from the Perspective of Competitive Advantage
Edwin B. Dean
Montgomery (1991) notes that "A designed experiment is a test in which some purposeful changes are made to the input variables of a process or system so that we may observe and identify the reasons for changes in the output response. ... Experimental design methods play an important role in process development and process improvement."
Design of experiments (DOE) is the application of geometric principles to statistical sampling to obtain desired results such as minimizing the number of experiments necessary to obtain the answer to a problem or minimizing the variance of estimated coefficients obtained through regression. The first result above affects quantity of effort and, hence, cost. The second affects quality of result. Cost and quality are the basic elements of value. Thus, DOE is a powerful tool in designing for value.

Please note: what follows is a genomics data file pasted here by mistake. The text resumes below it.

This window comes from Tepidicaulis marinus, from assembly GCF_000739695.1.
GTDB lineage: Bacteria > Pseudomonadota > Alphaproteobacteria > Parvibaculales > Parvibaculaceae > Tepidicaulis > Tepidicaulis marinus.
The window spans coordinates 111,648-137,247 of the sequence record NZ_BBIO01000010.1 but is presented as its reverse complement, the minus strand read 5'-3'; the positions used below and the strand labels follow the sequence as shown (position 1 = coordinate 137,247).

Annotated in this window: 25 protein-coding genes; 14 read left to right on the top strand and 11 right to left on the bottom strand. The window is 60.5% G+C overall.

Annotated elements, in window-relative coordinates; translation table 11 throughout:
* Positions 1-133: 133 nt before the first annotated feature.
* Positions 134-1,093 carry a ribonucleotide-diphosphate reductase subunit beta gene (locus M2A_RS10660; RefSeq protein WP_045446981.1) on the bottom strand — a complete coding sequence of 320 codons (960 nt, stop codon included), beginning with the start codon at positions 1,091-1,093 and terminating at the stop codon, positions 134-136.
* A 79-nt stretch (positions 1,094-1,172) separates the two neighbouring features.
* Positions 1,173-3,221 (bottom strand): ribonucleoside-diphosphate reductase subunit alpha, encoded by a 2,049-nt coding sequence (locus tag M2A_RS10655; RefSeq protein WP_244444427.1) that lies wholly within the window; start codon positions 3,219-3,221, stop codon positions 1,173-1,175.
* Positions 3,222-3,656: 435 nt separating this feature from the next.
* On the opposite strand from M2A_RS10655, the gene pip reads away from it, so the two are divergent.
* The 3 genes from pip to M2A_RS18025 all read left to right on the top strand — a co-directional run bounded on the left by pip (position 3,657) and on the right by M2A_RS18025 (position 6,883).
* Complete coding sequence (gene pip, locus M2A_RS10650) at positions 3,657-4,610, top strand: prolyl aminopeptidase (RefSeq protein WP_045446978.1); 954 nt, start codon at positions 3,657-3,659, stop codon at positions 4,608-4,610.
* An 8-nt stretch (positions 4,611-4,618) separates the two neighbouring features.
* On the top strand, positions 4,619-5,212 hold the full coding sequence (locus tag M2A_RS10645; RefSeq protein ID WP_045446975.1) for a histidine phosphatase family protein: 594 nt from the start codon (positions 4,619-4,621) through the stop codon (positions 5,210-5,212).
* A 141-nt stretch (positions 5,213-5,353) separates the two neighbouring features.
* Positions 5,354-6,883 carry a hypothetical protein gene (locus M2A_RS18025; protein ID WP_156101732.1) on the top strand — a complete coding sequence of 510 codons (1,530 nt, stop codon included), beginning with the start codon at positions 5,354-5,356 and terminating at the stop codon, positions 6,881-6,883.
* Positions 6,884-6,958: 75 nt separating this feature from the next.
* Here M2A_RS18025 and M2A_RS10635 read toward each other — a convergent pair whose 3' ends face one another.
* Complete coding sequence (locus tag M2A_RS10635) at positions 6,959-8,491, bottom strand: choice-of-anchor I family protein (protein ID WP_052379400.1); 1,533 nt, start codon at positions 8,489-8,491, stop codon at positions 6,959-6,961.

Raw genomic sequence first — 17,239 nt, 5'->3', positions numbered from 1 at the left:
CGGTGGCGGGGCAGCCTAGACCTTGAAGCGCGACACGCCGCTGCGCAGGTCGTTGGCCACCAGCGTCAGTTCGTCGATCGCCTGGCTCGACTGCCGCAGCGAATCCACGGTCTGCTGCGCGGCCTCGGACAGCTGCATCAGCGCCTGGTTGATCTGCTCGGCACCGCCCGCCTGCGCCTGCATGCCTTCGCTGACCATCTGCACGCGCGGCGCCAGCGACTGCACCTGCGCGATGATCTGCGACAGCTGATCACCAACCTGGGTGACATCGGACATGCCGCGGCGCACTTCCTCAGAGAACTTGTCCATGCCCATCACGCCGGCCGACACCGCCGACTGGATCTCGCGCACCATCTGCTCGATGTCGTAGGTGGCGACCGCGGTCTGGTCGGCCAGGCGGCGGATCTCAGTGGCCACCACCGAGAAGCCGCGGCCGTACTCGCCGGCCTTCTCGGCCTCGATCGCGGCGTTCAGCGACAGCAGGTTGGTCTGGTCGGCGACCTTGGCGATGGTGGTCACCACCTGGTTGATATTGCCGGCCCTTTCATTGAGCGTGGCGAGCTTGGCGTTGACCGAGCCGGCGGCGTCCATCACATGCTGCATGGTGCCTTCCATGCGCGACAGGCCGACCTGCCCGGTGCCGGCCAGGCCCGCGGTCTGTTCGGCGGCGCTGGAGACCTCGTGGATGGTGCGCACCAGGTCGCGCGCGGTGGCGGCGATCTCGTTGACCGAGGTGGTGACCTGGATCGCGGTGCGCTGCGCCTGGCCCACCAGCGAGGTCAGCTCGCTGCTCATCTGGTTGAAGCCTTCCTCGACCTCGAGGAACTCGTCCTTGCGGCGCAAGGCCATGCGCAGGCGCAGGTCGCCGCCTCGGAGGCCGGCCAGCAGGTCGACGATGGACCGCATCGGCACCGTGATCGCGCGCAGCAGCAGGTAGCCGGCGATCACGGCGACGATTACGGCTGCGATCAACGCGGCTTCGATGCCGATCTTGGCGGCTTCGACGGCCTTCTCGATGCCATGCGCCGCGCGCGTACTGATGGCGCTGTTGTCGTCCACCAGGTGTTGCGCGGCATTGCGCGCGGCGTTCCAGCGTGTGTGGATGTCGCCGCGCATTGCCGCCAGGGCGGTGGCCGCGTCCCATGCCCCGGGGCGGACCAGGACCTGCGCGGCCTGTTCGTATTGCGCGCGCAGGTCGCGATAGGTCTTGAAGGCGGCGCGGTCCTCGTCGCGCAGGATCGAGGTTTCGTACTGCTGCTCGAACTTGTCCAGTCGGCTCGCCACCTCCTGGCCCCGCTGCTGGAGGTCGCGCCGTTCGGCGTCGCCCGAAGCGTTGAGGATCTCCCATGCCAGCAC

Ko, Lee, and Queyranne (1995) note that D-optimal designs, the most efficient designs, can be obtained by maximizing the entropy of the covariance matrix of a design. They provide an exact algorithm, using branch and bound, for obtaining D-optimal designs. It allows expansion and contraction of existing D-optimal designs.
Response surface methodology, Taguchi methods, and conjoint analysis all use DOE as part of their process.
Address information for a number of companies providing quality related software can be found in Struebing (1996).
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